Wheat plant despatches bioethanol

The first tanker of sustainably produced bioethanol has been despatched to Shell from the UK’s and Europe’s largest wheat biorefinery, which recently started production.

Annual production of the new Ensus biorefinery on Teesside is expected to meet about a third of the UK requirement under the Renewable Transport Fuels Obligation, which requires 3.5 per cent of all transport fuel to come from biofuels in 2010-11. The plant will also produce 350,000 tonnes a year of high-protein animal feed, which will replace imports.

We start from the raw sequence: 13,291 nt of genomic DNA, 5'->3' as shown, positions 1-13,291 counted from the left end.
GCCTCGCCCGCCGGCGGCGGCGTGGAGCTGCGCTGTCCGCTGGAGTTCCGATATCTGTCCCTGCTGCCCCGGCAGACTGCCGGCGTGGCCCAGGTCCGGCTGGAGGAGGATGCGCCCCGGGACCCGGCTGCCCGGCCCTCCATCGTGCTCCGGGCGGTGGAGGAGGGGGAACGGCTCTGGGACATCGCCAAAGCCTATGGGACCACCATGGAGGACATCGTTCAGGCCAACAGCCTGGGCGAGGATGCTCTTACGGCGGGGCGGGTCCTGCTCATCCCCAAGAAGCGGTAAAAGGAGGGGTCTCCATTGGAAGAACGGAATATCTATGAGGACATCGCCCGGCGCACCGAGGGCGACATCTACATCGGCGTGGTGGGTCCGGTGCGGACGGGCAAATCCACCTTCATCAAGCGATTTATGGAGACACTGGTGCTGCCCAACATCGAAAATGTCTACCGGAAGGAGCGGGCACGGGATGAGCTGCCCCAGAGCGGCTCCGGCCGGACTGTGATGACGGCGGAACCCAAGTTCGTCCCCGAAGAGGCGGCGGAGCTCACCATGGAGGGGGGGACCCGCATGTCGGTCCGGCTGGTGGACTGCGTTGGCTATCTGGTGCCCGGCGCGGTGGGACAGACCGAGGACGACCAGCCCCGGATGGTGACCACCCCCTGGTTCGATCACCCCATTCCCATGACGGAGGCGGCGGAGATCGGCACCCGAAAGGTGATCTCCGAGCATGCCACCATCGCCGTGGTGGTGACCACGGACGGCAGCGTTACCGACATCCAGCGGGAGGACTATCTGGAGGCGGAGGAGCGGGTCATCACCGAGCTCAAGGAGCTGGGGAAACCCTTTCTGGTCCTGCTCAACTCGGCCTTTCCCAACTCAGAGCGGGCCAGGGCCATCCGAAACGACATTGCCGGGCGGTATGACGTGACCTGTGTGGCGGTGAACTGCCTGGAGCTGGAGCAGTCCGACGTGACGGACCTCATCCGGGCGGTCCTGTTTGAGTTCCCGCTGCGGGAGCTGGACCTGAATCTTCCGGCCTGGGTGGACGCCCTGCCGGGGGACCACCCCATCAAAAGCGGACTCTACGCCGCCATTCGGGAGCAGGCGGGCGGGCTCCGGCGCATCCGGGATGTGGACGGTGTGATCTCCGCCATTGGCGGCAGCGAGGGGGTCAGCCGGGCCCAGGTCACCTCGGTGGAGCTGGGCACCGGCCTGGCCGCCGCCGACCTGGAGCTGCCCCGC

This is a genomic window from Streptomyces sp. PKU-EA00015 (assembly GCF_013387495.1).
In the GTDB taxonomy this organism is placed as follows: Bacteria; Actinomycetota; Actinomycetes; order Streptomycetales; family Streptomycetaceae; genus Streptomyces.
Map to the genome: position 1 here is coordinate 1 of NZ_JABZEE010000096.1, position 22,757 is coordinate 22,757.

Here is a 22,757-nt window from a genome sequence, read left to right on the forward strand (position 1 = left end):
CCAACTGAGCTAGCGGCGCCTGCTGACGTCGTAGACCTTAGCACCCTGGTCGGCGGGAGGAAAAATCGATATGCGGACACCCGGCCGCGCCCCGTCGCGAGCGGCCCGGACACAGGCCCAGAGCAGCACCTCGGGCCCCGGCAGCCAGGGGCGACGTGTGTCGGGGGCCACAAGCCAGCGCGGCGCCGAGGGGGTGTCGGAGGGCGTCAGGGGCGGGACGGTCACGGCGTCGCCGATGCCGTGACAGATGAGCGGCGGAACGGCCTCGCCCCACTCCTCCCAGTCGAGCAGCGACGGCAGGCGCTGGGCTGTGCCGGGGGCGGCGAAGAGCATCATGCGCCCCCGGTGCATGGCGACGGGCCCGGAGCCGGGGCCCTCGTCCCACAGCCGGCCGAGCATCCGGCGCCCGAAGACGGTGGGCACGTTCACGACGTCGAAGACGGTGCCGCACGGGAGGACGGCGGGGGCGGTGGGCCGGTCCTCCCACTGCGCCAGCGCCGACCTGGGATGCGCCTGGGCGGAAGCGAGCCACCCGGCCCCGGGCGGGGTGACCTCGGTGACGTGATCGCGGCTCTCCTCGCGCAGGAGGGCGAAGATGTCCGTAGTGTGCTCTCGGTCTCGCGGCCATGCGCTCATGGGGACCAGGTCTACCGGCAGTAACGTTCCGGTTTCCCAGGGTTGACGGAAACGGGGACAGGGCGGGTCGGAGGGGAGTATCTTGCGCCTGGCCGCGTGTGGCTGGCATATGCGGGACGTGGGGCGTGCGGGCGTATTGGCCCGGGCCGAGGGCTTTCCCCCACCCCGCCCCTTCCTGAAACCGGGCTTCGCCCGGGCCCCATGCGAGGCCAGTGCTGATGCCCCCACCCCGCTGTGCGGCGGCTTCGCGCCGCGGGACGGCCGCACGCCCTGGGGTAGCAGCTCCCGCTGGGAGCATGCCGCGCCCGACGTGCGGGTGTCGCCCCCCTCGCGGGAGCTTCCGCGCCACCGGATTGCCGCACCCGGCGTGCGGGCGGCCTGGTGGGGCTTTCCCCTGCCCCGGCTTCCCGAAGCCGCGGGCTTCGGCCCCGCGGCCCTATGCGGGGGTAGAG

Alwyn Hughes, Ensus chief executive officer, said: ’We are taking in animal-feed wheat, of which the UK has a large surplus, and refining it into bioethanol and high-protein animal feed. At the same time, we are capturing all the CO2 we produce for use in the food and beverage industries.’

All the wheat for the plant will be supplied by Glencore Grain UK, which will also market the high-protein animal feed.

The plant, located at Wilton on Teesside, cost in excess of £250m, with a further £60m of investment from associated companies. It will use 1.2m tonnes of wheat to produce more than 400 million litres of bioethanol and 350,000 tonnes of high-protein animal feed per year.

It has been financed by private-equity companies The Carlyle Group and Riverstone Holdings and a consortium of banks. Shell UK is taking all the output of the plant on a 10-year contract.